Graphene is amazing for its very special electronic (electrical) properties. Unlike most other two-dimensional materials, it is a zero-bandgap semiconductor, and its properties depend on its special band structure. The band structure of an ideal graphene is a completely symmetrical cone valence band and conduction band symmetrically distributed above and below the Fermi level. The intersection of the conduction band and the valence band is Dirac point.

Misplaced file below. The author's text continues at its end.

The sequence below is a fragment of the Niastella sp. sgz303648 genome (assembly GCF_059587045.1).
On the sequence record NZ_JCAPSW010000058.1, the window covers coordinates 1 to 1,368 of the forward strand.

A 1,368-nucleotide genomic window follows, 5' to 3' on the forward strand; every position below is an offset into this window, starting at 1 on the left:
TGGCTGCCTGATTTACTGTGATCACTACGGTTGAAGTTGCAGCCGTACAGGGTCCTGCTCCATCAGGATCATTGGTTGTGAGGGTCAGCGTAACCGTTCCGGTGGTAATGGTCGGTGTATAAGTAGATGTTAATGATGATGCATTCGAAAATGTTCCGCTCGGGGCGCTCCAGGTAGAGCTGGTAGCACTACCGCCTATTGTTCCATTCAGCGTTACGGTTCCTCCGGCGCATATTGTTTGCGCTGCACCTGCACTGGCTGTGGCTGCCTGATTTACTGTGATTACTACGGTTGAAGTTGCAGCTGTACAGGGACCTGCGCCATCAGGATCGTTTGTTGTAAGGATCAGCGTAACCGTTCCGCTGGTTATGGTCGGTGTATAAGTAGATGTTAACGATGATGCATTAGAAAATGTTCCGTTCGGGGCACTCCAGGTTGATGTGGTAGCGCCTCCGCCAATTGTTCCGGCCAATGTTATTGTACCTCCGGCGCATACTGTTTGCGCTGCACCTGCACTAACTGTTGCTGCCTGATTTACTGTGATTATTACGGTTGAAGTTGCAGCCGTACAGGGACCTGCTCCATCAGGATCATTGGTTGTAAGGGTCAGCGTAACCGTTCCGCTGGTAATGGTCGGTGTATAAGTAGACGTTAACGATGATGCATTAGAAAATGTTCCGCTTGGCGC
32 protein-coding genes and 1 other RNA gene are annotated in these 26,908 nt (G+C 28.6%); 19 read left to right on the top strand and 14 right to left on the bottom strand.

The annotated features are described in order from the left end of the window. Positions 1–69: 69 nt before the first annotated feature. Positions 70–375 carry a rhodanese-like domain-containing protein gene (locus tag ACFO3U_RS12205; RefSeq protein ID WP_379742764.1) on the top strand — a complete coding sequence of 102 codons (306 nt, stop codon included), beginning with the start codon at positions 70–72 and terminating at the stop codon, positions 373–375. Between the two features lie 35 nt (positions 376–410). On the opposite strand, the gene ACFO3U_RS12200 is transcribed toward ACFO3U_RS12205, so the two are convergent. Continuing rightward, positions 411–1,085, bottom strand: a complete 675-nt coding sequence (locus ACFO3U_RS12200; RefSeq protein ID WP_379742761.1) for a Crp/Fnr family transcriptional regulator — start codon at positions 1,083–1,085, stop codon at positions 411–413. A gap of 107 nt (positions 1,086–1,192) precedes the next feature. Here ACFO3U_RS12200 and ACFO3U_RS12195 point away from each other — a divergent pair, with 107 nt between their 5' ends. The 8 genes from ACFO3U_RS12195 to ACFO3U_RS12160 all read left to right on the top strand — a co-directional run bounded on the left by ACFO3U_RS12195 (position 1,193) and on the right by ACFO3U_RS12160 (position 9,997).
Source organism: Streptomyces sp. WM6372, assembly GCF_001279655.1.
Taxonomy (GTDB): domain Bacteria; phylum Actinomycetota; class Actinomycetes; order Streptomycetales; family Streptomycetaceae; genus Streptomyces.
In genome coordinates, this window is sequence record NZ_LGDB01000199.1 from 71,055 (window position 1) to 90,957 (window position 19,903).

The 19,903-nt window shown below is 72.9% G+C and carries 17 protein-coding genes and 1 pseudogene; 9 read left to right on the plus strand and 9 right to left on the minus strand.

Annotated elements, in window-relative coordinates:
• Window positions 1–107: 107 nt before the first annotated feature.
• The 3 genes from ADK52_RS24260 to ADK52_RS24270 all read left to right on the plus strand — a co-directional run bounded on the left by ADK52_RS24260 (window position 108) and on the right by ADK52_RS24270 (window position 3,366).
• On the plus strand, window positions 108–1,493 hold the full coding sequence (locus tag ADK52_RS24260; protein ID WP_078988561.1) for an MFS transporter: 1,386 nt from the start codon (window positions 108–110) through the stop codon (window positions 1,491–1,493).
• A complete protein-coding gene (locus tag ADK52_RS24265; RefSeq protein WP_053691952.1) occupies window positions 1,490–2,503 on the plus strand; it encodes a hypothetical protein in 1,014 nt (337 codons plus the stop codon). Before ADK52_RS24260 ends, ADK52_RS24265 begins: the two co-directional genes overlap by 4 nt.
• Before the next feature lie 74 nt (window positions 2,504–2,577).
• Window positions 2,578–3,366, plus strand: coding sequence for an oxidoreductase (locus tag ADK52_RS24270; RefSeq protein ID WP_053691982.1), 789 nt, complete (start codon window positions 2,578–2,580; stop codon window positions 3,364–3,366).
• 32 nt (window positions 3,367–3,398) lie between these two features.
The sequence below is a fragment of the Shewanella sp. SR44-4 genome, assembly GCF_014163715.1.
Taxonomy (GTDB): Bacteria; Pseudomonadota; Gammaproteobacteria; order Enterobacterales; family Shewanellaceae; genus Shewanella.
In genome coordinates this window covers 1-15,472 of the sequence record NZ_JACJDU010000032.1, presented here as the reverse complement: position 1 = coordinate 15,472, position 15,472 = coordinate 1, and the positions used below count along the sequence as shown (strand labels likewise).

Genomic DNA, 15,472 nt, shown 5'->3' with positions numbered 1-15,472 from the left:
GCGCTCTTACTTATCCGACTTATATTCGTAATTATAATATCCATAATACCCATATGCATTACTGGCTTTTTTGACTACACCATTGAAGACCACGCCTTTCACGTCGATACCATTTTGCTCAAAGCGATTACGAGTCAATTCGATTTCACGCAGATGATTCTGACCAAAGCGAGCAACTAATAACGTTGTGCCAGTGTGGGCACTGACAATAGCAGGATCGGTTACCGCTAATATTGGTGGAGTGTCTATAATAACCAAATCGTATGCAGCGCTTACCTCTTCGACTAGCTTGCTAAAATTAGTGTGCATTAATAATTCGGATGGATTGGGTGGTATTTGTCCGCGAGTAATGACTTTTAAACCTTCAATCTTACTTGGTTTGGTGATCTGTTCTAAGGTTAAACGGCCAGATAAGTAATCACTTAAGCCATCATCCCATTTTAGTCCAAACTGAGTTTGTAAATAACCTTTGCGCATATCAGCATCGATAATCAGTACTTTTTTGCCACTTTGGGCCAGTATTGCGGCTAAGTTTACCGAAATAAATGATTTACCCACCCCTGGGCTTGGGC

Unlike ordinary metals or semiconductors, the electrons in graphene do not follow Schrödinger's equation, but rather follow the Dirac equation. This is because: ① each C-C bond has a bonding orbital and an anti-bond orbit, and the C-C bond is completely symmetrical in the plane; ② each π bond in the entire graphene molecular structure is conjugated to each other Huge conjugated large π bond, electrons or holes can move at a very high Fermi velocity (vF≈106m? S-1) in such a huge conjugate system, showing zero mass behavior, fundamentally speaking Many electrons in graphene behave similarly to two-dimensional electron gas, with only 1/10 the mass of free electrons.